Of the several provisions, one stands out today contrasted against a known history. From Article V, “…the United States will protect all the said Indian tribes in the quiet enjoyment of their lands against all citizens of the United States, and against all other white persons who intrude upon the same…”
The treaty line established across Ohio and a sliver of neighboring Indiana was comprised of essentially three legs. Beginning at the mouth of the Cuyahoga River near present day Cleveland, south to Fort Laurens in Tuscarawas County, then west to Fort Loramie, near Sidney, with a slight bend up to Fort Recovery, opposite the state line from Portland, Indiana. From there the line runs in a straight line to the northern bank of the Ohio opposite the mouth of the Kentucky River. It is along this leg that Wayne County’s Boundary Road is located. The history preceding the treaty tells a fascinating story I maintain is grossly undervalued by contemporary history curricula.
Coveting the Ohio Country
A neglected milestone in early United States history, Treaty of Greenville represents a conquest nearly fifty years in the making. During the course of that conquest, American colonists fought two wars against the most powerful nations in the world and a prolonged campaign against the Native Americans who owned and occupied what was known as the Ohio Country.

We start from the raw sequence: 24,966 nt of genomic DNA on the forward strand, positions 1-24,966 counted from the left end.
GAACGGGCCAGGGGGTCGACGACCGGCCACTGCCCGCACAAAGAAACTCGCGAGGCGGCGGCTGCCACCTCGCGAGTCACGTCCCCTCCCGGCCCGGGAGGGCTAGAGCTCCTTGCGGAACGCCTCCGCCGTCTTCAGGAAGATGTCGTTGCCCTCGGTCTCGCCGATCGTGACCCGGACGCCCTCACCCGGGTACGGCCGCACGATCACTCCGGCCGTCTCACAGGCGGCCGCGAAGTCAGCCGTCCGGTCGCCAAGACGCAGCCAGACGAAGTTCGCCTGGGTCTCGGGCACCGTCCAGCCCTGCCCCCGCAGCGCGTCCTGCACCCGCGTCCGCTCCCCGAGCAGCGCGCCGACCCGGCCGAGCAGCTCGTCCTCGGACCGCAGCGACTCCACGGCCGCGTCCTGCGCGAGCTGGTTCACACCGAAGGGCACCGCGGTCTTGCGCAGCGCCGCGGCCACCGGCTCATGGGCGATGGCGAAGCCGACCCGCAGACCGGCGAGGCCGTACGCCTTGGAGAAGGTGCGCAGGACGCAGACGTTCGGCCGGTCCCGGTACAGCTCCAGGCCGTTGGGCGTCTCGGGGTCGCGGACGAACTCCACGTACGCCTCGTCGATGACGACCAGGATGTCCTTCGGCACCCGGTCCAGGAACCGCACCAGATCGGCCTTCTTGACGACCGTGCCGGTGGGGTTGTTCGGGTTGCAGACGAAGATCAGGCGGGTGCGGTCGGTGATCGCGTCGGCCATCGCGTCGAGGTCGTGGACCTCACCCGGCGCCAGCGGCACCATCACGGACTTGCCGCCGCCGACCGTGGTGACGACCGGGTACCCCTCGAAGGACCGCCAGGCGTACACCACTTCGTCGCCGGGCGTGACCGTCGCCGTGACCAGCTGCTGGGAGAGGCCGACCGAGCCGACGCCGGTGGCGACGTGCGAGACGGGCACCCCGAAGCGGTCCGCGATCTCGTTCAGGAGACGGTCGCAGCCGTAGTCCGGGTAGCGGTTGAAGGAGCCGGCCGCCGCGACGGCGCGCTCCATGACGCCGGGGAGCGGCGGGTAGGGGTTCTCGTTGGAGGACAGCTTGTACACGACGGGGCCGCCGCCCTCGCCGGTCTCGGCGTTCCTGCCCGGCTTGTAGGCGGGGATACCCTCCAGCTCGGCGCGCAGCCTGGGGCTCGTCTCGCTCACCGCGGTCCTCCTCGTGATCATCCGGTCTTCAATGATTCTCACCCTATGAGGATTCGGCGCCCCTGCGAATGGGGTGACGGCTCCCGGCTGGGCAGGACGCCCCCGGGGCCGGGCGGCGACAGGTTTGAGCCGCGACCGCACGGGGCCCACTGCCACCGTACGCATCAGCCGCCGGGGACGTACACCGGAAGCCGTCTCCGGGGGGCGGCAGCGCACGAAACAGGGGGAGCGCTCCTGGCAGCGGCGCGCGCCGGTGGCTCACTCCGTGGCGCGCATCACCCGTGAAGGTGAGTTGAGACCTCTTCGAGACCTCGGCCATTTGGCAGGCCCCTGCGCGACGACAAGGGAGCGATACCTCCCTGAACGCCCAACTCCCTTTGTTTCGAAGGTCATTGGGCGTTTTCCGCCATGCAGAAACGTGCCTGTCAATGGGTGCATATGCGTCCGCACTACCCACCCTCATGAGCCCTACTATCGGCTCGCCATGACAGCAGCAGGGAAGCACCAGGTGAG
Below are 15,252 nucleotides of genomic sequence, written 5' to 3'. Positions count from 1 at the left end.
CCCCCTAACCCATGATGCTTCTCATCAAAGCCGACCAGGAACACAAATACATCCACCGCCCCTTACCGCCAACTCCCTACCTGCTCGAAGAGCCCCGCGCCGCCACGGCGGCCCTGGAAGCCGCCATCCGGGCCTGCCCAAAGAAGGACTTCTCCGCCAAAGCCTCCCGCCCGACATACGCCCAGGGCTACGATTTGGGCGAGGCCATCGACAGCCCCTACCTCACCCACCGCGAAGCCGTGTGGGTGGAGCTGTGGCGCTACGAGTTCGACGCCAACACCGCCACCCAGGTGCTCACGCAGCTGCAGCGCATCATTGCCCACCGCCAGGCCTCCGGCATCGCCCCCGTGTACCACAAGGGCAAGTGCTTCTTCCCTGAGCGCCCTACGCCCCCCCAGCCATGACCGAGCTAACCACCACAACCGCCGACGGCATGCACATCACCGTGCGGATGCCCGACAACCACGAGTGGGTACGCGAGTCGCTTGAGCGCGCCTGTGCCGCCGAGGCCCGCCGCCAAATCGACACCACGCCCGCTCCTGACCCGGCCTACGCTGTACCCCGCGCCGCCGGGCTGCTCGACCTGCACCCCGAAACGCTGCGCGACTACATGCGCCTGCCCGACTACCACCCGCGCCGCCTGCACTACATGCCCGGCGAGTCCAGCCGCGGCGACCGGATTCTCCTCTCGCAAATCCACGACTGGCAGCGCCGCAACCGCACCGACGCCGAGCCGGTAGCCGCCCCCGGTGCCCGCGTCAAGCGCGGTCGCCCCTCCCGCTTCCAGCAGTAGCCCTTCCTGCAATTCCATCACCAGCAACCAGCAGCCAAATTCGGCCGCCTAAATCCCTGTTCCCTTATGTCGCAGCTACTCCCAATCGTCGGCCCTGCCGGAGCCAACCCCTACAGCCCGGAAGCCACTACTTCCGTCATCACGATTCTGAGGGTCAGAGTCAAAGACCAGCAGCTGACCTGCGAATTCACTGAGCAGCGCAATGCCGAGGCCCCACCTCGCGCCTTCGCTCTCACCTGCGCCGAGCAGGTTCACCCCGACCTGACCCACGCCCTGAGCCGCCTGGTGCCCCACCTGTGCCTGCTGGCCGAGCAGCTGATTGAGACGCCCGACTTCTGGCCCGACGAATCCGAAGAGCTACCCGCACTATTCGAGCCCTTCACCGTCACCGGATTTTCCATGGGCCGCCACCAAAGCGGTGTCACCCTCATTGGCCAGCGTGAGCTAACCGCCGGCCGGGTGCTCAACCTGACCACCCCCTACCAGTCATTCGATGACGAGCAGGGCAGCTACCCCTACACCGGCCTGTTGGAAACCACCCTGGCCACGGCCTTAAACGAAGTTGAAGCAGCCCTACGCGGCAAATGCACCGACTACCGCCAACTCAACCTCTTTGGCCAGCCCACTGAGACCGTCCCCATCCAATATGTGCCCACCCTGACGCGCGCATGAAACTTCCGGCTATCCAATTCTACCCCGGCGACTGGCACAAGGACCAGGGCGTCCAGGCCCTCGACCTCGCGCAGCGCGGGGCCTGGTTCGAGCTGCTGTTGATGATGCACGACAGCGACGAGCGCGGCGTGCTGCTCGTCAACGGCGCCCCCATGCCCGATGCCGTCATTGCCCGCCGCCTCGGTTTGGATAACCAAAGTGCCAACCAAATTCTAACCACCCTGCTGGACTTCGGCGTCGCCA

I intend to write at least two more posts on the events that led up to the famous treaty’s execution, one on the speculator’s role in driving two wars and another on the so-called Indian wars fought during Washington’s two terms in office.
In these subsequent entries I’ll reveal how surveyors, including a young George Washington, traveled at great peril into the Ohio Country at the behest of wealthy land speculators. As the population of the original colonies grew exponentially during the mid 18th century, available land east of the Appalachian mountains became more scare and more unaffordable for most. Standing in the way of this tempting opportunity were three nations. First to be challenged were the French. Then came the British. Finally, if not throughout the period beginning in the late 1740s and running through the treaty of August 4, 1795, were the Indian nations, the remnants of whom are now scattered in Oklahoma.